8062Re: Metal Covers
- Jan 11 10:56 AMThanks for your comments, Tim.
The challenge to achieving the most effective shielding of the 394 is to completely enclose it with electrostatic and ferro-magnetic material. The chassis or frame is good material but only 3-sided. The plastic lids can be replaced or supplemented by electro-magnetic material as has been done in a variety of ways. If well-connected to the frame, a 5-sided enclosure is the result.
Unfortunately, that still leaves the front which is basically plastic and the logic pc board. The ground lands of the latter may provide some shielding but it is impossible to close the box with material between the front panel and the frame - too many things penetrate the plane. Likewise, holes for the loudspeaker, ventilation, power cord degrade the shields.
The most effective shield would be an enclosure around the whole radio, power it from a battery within the enclosure and have an access door (a compromise) to reach the controls. The shielded coax from the antenna would pass through a coaxial feed through connector. Not very appealing operationally.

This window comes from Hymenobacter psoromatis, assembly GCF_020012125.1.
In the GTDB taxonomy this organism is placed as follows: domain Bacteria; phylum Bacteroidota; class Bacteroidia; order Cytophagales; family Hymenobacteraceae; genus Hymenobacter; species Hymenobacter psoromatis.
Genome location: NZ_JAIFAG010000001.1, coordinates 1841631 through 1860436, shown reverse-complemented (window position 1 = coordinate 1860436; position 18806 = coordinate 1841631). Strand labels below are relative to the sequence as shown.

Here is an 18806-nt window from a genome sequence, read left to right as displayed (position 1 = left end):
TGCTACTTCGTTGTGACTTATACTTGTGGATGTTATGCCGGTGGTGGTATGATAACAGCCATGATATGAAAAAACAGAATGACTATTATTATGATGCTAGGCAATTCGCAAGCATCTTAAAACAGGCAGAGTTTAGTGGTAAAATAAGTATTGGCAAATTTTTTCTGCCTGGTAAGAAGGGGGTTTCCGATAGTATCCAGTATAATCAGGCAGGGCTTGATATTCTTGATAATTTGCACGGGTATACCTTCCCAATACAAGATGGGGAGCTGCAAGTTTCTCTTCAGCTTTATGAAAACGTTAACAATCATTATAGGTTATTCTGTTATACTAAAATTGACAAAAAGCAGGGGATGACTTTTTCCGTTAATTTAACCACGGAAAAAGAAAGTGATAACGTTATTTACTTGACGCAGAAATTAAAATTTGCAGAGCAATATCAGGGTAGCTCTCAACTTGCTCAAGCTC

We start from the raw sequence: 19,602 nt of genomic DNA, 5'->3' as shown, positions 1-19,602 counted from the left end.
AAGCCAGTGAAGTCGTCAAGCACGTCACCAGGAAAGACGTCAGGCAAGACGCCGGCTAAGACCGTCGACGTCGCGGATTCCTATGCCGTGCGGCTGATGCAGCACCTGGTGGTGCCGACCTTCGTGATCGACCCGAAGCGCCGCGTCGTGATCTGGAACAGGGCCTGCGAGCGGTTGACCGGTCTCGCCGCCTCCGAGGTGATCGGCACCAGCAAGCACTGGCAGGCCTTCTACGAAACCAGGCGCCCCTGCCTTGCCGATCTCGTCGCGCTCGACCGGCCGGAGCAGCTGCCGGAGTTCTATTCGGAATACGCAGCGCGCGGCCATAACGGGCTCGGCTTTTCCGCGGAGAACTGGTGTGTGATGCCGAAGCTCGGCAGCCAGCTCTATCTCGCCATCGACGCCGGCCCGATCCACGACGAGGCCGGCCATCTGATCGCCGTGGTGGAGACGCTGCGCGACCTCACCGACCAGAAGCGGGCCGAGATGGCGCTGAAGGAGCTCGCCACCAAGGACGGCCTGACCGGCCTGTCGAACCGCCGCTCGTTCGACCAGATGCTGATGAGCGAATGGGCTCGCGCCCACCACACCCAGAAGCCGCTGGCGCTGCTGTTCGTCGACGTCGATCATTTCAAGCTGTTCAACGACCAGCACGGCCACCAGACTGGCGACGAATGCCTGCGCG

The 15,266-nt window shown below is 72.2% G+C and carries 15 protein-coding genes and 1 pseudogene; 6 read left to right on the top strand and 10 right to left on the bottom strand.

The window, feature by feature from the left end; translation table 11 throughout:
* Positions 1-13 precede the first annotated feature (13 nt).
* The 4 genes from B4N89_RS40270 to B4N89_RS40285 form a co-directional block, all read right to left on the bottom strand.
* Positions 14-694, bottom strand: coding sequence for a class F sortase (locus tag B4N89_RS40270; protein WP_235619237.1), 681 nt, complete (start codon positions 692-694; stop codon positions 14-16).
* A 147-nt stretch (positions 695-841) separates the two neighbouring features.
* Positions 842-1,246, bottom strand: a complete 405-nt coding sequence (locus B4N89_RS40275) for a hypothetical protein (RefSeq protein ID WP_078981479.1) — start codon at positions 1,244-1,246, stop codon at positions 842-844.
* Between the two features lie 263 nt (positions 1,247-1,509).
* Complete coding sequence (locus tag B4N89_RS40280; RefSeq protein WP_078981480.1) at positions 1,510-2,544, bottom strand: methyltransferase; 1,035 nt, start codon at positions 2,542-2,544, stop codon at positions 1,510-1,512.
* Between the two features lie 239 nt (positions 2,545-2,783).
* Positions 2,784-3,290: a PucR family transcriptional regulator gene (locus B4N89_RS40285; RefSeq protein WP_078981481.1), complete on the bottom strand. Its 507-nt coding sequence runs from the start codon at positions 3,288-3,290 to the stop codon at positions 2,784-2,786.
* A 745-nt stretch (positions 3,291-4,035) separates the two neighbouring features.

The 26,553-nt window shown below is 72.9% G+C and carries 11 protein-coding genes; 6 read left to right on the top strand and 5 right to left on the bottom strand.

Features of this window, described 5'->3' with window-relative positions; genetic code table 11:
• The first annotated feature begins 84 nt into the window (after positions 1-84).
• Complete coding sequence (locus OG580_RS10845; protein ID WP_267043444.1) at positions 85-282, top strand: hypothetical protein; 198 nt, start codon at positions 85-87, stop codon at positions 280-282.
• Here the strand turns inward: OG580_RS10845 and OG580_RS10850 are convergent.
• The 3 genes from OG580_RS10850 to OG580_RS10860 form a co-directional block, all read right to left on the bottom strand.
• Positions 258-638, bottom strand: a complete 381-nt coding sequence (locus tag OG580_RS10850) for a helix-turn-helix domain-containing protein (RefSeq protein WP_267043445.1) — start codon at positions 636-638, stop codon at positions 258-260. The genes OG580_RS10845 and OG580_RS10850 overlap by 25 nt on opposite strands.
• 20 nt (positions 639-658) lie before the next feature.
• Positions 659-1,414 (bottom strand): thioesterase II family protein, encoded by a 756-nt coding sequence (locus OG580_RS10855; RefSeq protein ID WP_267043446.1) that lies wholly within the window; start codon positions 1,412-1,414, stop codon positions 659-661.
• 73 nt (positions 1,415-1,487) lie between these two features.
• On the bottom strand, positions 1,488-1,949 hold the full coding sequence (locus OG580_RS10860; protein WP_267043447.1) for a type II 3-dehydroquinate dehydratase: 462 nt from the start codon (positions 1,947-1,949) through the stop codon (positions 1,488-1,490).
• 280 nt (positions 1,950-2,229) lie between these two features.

Re your first comment, Alfred Santee is an alias for Ernie Rice which might be an alias for...
--- In RADIOSHACKDX394@yahoogroups.com, "T. Hills" <thills@...> wrote:
> That's "Alf"'s addy, not Ernie's ;)
> I had the same experience with the 160s and other receivers with
> internal loopsticks, some worked better than others. The metal
> chassis/box types like the 160 using the same sheet metal you mentioned
> between the fiberboard back and case and moving/retuning the loopstick
> worked rather well for local noise and strong local BC but not good
> enough for DX work. I wound up using tuned inductors out of an old
> Ray-Jefferson DF unit and now with the antenna inputs shorted it's very
> quiet on HF though I still get some from the local MWBC stations.
> The same mod did not work well at all with Copper plated Steel flashing
> on the plastic cased 440 I tried it on. The loopstick on the 440 isn't
> tuned and disconnects but there was still very little noise reduction on
> MW and HF.
> I suppose one could build a metal case for the 394. Shouldn't be that
> hard if someone had a bending brake and drill press ;) One of these days
> I'll get another 394 and maybe give it a try..
> Tim Hills
> Sioux Falls, SD
- << Previous post in topic Next post in topic >>